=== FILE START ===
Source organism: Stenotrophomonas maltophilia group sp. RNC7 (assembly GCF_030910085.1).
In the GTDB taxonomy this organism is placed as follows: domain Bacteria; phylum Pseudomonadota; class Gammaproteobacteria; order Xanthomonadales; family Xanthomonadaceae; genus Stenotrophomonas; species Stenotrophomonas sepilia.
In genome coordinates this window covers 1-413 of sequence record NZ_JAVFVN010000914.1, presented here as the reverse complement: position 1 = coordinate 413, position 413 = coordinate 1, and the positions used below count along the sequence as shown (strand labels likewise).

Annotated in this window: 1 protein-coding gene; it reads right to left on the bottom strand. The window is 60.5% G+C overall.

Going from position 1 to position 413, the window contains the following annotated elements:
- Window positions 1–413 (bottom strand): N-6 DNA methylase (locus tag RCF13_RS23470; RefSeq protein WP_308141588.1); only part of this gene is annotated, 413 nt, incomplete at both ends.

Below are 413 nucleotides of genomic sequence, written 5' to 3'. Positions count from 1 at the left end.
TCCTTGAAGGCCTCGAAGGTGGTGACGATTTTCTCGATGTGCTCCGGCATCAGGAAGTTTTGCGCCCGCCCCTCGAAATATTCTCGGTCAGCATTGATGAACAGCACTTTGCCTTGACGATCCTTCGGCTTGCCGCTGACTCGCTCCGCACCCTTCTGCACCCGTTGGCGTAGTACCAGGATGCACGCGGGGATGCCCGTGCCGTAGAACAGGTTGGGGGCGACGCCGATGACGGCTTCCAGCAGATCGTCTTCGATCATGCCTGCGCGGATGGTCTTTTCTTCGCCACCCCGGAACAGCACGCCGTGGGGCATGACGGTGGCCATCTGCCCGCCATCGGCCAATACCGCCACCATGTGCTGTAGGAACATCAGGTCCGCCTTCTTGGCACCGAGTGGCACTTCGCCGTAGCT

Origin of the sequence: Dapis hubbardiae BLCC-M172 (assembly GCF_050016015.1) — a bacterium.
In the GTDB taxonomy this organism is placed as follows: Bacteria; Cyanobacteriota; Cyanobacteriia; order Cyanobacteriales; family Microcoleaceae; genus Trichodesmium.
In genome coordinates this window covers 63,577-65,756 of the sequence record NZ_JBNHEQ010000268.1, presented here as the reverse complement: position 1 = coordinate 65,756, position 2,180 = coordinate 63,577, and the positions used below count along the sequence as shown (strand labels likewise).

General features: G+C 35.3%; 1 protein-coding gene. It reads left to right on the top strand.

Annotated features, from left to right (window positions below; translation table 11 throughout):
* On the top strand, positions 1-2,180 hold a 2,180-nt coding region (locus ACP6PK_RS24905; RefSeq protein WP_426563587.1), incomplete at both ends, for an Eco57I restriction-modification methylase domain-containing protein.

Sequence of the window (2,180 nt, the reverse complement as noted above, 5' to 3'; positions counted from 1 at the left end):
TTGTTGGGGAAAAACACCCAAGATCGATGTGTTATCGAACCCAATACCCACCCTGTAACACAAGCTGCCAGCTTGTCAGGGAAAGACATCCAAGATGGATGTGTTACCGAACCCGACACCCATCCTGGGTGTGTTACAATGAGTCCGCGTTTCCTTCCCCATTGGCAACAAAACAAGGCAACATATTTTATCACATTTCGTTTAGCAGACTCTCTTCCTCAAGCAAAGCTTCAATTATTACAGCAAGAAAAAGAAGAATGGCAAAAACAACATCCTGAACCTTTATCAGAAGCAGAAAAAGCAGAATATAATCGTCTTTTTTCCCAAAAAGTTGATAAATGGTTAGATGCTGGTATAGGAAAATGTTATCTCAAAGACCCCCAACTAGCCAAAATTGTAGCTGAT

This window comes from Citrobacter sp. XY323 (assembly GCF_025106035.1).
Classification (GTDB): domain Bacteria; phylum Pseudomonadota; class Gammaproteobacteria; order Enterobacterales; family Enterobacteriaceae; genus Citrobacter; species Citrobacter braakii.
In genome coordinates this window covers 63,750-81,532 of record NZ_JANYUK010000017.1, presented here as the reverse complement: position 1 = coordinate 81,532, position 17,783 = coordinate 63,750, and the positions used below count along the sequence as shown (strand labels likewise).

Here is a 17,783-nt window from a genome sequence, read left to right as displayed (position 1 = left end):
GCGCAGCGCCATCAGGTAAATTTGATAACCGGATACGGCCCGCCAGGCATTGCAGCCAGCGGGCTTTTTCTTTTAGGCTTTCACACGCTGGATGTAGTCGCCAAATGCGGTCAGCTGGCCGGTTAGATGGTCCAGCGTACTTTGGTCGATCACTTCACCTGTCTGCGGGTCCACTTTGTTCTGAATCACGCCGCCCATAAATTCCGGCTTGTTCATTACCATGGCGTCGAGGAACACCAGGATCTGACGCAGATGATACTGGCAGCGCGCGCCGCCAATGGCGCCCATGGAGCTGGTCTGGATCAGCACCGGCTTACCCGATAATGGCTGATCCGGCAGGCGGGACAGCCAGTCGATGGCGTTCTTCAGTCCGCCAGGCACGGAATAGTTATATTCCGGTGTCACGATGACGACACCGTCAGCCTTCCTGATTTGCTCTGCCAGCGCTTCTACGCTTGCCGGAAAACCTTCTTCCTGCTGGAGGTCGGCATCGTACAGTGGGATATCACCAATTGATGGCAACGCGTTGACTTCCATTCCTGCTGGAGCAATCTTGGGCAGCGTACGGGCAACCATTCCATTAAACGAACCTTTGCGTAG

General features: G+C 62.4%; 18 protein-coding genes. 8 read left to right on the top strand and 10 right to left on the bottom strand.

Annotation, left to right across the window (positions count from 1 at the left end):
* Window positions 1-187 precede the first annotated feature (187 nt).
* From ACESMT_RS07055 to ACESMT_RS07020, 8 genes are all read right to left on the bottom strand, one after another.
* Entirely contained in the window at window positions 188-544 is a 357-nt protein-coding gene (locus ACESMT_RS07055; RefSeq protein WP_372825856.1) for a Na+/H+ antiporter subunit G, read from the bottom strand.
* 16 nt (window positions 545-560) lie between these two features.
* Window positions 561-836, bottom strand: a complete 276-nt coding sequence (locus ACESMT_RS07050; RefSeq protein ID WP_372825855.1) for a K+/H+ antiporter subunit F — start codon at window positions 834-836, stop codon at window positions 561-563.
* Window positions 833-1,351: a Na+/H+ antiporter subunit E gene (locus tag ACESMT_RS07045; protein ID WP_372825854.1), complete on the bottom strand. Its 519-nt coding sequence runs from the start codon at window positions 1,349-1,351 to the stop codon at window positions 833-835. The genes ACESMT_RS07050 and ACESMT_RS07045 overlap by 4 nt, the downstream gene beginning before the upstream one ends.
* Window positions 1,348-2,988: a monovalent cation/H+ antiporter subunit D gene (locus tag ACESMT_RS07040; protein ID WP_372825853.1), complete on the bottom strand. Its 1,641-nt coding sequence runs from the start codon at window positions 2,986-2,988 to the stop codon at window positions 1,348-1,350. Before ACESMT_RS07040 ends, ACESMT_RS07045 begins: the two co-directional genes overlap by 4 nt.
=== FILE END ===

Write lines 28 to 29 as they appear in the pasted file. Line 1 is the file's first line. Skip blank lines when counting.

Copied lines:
* Window positions 561-836, bottom strand: a complete 276-nt coding sequence (locus ACESMT_RS07050; RefSeq protein ID WP_372825855.1) for a K+/H+ antiporter subunit F — start codon at window positions 834-836, stop codon at window positions 561-563.
* Window positions 833-1,351: a Na+/H+ antiporter subunit E gene (locus tag ACESMT_RS07045; protein ID WP_372825854.1), complete on the bottom strand. Its 519-nt coding sequence runs from the start codon at window positions 1,349-1,351 to the stop codon at window positions 833-835. The genes ACESMT_RS07050 and ACESMT_RS07045 overlap by 4 nt, the downstream gene beginning before the upstream one ends.